We know little of them other than that the Doctor seems to be a mad scientist of some description – possibly Dr. Frankenstein? Now confirmed.
The Other Canine/Larry Talbot:
Larry Talbot is the human name of the Wolfman from the old Universal horror movies of the thirties and such. Which is to say: he’s a werewolf.
The Dour Detective and his Rotund Companion:
Surely you’ve already recognized Sherlock Holmes and Dr. John Watson? 🙂
Snuff and Graymalkin continue their unlikely alliance, and trade information with Nightwind the owl, learning of the Good Doctor and his servant. More information emerges regarding the mysterious other canine’s actions, but little more than he attacked and mauled an unidentified man.
We learn a little more about the Game – namely, that wherever the players gather, the actual mysterious event takes place in the centre. But Snuff cannot find the centre yet, which may be because he lacks the Count’s location, or because there are yet more players in the Game.
Introducing yet another player – Bubo the Rat, who works with the Good Doctor and his creation, and who provides Snuff with the location of the Count’s place.
Fascinatingly, we are privy to a conversation between Jack and Snuff, although in content it serves little more than to codify what we already know.
Zelazny is in fine form here, with clever puns and his memorable description of the items needed for particular conjurations necessitating “lunatic scavenger hunts”.
Another new player in the game, the revelation that Snuff and Jack are not the only veterans of this, and a tantalising hint of what the game is actually about – not to mention the first attempts of various players to knock each other out of the running.
See the Character Guide for more information about Mr Lawrence Talbot.
More revelations, and an alliance.
That this might be the case the Great Detective was investigating is hardly a shock, and if you’ve taken a look at the Character Guide already, you’ll have a pretty good idea of why Talbot watches the Moon so assiduously. His mention of a prior encounter with the Count is intriguing (not least because there exists no documentation of them meeting any time before they each met Frankenstein, Abbott and Costello in 1948).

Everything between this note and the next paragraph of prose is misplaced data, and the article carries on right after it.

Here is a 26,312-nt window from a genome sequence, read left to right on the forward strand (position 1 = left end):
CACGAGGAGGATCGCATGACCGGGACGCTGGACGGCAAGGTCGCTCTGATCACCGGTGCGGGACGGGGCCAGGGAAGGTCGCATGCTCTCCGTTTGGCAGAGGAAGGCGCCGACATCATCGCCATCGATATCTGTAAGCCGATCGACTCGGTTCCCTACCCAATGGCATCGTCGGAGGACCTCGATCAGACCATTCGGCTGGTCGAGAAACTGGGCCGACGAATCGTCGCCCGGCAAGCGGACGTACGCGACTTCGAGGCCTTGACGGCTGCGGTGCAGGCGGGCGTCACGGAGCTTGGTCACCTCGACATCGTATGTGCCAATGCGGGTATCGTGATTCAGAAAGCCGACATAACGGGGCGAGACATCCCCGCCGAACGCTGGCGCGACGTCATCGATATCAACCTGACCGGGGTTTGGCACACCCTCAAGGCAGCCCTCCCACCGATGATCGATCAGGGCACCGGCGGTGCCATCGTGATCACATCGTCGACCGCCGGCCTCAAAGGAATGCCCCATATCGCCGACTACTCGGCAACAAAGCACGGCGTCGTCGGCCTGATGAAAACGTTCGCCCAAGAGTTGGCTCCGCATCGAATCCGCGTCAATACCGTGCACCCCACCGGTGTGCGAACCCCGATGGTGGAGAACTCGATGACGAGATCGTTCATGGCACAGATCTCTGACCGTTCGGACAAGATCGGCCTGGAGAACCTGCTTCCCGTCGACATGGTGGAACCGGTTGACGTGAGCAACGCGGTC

Most interesting is Larry’s making free with information that everyone else is very careful with. The Count, apparently, is an Opener, while Jack, Snuff and Talbot are all opposed to him – Closers, to take a hint from Talbot’s remark yesterday. But Opening or Closing what is still unclear.
It’s hard to say what is the most interesting aspect of today’s installment – is it the Count’s mysterious movements, Larry Talbot’s peculiar flower or the strange goings on at the laboratory of the Good Doctor? Belatedly, it occurs to me that Morris & MacCab were probably not the only grave-robbers around.
One third of the way through the month, and it seems a good time to note that so far, we only have identification of one set of players’ allegiances in the Game – and given that they appear to be Jack the Ripper and his watchdog who is a transformed demon, it’s hard to be to sure they’re on the side of what is right and true. Especially since it appears that Mr Sherlock Holmes opposes them. As for the rest of the players, well, Talbot knows the Count of old, and thus he is on the other side from Jack (which is not necessarily the same side as Holmes). Everyone else, despite the actions they may have taken, remains a question mark, although one assumes that Morris & MacCab are not on the same side as Crazy Jane.
A brief installment, but a telling one. Holmes and Watson are clearly very interested in this case, but Snuff may have thrown them off the trail for a while at least.
More interesting is this business of lines – the ones Snuff draws in his head, a skill which is apparently solely the role of the familiars rather than the humans in this business, if Jack’s deference to Snuff in this matter is anything to go by. These lines connect the residences of the various players, and the point where they all intersect is where the Game itself will be decided. But where is that? And have we even met all the players yet? Do Holmes and Watson count as players?